• Do NOT return harsh words in response to their ill temper.  Stay in control at all times.  If they cannot speak peacefully, STAND UP, then tell them that you wish to continue this conference with an administrator present.  If they refuse to leave, step into the hall where other parents/teachers are present.  Do not continue the conference while they are angry.
  • Call the office if necessary and ask for assistance.

Whatever you do, do not let the ne’er-do-well parent convince you that you are a terrible teacher.  I have cried multiple times over parents who have insulted me.  The problem probably has less to do with you than it does with something else that is going on in their own life at that moment.  It may be a lost job, an ill parent, a stressful marriage, or as I said before…they may simply be carrying baggage from their own school days.

I had a parent begin aggressively with me at a conference, only to break down in tears part of the way through.  I have had a parent who said “I know you never give A’s to anyone in biology!”  That was totally false…a case of mistaken identity, I countered. Sometimes parents are just plain WRONG.  The really hard part of this is that you have to be able to put what the parent has said behind you when you face their child the next day.  Be sure that parents with caustic tongues are likely talking the same way to their children at home. How sad!  You need to be the bright spot in that child’s day!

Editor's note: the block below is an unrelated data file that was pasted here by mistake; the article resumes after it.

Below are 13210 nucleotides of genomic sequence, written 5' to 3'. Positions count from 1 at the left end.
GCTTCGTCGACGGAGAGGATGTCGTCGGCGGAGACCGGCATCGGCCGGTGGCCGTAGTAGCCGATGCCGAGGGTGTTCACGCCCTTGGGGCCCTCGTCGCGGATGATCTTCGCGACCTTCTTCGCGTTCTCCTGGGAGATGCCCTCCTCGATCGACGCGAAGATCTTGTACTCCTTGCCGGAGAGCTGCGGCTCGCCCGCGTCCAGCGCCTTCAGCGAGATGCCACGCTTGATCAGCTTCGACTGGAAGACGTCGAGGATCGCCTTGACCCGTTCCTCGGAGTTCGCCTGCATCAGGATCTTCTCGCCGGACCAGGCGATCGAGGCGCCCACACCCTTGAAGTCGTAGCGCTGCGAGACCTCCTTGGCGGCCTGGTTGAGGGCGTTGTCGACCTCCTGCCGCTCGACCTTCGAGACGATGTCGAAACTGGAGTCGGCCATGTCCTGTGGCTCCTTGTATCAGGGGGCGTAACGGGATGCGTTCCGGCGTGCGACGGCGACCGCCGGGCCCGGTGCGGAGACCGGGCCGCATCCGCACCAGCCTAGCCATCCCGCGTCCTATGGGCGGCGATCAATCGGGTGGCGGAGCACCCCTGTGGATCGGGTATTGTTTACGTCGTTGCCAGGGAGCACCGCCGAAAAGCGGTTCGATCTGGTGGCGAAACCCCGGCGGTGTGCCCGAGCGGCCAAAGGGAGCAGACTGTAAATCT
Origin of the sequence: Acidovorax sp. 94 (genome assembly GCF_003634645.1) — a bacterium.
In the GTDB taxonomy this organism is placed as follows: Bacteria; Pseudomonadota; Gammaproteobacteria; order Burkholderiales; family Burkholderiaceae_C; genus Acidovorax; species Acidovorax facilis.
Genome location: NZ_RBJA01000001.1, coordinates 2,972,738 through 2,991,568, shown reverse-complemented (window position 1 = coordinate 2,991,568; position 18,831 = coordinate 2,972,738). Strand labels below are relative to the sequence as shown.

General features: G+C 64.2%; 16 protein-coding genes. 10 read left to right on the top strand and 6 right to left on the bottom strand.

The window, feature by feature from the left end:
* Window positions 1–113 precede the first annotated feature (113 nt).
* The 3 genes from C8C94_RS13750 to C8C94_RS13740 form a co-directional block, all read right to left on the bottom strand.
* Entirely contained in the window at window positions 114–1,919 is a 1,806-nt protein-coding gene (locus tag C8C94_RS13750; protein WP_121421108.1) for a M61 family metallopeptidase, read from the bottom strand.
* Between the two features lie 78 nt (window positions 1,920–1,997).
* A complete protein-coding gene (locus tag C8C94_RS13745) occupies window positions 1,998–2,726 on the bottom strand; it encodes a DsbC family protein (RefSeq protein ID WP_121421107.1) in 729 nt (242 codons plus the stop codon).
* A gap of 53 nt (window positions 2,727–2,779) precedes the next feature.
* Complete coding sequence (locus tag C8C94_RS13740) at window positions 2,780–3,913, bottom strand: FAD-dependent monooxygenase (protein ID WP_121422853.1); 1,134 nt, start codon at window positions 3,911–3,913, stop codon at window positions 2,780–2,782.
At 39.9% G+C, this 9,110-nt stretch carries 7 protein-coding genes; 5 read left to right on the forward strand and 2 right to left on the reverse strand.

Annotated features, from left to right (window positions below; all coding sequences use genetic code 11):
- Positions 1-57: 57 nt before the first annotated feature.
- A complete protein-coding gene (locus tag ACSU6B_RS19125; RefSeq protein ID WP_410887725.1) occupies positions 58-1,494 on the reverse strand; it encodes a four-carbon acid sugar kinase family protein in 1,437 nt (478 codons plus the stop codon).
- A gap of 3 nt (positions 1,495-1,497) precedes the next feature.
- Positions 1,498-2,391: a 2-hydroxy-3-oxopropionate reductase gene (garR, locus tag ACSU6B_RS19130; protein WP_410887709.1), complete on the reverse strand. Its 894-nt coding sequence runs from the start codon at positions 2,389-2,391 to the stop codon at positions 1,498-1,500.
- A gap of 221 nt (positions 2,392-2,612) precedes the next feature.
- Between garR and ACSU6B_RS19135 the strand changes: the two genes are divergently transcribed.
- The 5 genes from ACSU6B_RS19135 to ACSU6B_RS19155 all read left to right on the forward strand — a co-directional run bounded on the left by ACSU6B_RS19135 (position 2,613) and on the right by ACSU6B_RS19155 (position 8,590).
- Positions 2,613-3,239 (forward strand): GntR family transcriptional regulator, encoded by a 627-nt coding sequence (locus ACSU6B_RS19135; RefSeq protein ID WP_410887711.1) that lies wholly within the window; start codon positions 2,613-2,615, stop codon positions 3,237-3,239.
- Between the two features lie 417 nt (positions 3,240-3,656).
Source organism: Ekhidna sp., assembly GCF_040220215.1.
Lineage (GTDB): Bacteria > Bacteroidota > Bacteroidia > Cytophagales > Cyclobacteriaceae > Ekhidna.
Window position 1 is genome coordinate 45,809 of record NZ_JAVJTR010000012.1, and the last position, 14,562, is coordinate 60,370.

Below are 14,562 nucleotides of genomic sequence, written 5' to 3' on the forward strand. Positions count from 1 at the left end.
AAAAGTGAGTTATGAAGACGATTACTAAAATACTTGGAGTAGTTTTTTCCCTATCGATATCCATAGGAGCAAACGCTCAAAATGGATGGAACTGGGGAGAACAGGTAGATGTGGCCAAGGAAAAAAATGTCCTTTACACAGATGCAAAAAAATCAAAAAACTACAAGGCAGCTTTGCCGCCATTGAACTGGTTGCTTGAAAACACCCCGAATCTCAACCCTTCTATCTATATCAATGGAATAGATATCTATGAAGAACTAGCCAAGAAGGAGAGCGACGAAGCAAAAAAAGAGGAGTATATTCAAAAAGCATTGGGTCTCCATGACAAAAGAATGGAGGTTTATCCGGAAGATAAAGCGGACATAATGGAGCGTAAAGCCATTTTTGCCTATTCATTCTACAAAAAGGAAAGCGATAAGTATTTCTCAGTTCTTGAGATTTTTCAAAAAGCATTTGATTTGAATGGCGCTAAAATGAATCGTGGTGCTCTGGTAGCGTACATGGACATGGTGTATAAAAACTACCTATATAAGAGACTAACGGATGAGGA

Whatever the case, rest assured that most parents respect teachers and just want to find out how their children are doing.  Many work outside the home and are tired when they come to conferences (if they are held in the evening).  They just hope to hear something positive.  Remember, “a soft answer turns away wrath.”  Proverbs 15:1

Hope for the best and use your good judgment.  You can handle it!

Conducting the Parent/Teacher Conference

Mother with a small kid meeting a teacher, vector cartoon

If you read my previous post here, you should have all your materials prepared in advance of the day of conferences.  If you’ve waited until the last minute, be sure to have at least something to give the parents–perhaps my teacher checklist here if you teach in the elementary grades.  This form can be altered for junior high students, but it really doesn’t apply to the high school environment.

When you are ready to actually conduct the conference, here’s what you need to do IN THIS ORDER:

  1. Greet the parent(s)–If you are seated, stand up and extend your hand.  If you must walk to your classroom door, invite them in with a smile on your face–even if you know it will be a difficult conference, control the urge to let it show on your face!